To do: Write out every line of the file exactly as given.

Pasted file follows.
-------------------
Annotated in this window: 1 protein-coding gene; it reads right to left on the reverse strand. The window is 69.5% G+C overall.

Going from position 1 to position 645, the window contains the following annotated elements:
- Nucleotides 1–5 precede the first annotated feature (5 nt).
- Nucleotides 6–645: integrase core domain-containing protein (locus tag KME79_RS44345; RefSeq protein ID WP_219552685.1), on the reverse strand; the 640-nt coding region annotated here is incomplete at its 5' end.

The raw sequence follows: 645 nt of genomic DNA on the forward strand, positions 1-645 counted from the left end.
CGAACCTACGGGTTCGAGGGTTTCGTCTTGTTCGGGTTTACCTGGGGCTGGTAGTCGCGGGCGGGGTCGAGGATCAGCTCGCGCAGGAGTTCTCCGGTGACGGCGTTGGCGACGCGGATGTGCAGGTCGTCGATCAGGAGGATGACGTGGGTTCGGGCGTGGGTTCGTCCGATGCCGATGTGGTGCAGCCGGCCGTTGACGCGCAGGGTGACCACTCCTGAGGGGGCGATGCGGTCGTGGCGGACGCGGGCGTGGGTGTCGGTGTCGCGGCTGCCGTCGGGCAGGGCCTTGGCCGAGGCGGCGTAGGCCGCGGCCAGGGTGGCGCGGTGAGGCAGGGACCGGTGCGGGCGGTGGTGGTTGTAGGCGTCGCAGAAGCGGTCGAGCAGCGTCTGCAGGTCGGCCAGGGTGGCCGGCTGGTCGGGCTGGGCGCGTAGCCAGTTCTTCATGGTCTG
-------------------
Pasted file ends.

Annotated in this window: 1 protein-coding gene; it reads right to left on the reverse strand. The window is 69.5% G+C overall.

Going from position 1 to position 645, the window contains the following annotated elements:
- Nucleotides 1–5 precede the first annotated feature (5 nt).
- Nucleotides 6–645: integrase core domain-containing protein (locus tag KME79_RS44345; RefSeq protein ID WP_219552685.1), on the reverse strand; the 640-nt coding region annotated here is incomplete at its 5' end.

The raw sequence follows: 645 nt of genomic DNA on the forward strand, positions 1-645 counted from the left end.
CGAACCTACGGGTTCGAGGGTTTCGTCTTGTTCGGGTTTACCTGGGGCTGGTAGTCGCGGGCGGGGTCGAGGATCAGCTCGCGCAGGAGTTCTCCGGTGACGGCGTTGGCGACGCGGATGTGCAGGTCGTCGATCAGGAGGATGACGTGGGTTCGGGCGTGGGTTCGTCCGATGCCGATGTGGTGCAGCCGGCCGTTGACGCGCAGGGTGACCACTCCTGAGGGGGCGATGCGGTCGTGGCGGACGCGGGCGTGGGTGTCGGTGTCGCGGCTGCCGTCGGGCAGGGCCTTGGCCGAGGCGGCGTAGGCCGCGGCCAGGGTGGCGCGGTGAGGCAGGGACCGGTGCGGGCGGTGGTGGTTGTAGGCGTCGCAGAAGCGGTCGAGCAGCGTCTGCAGGTCGGCCAGGGTGGCCGGCTGGTCGGGCTGGGCGCGTAGCCAGTTCTTCATGGTCTG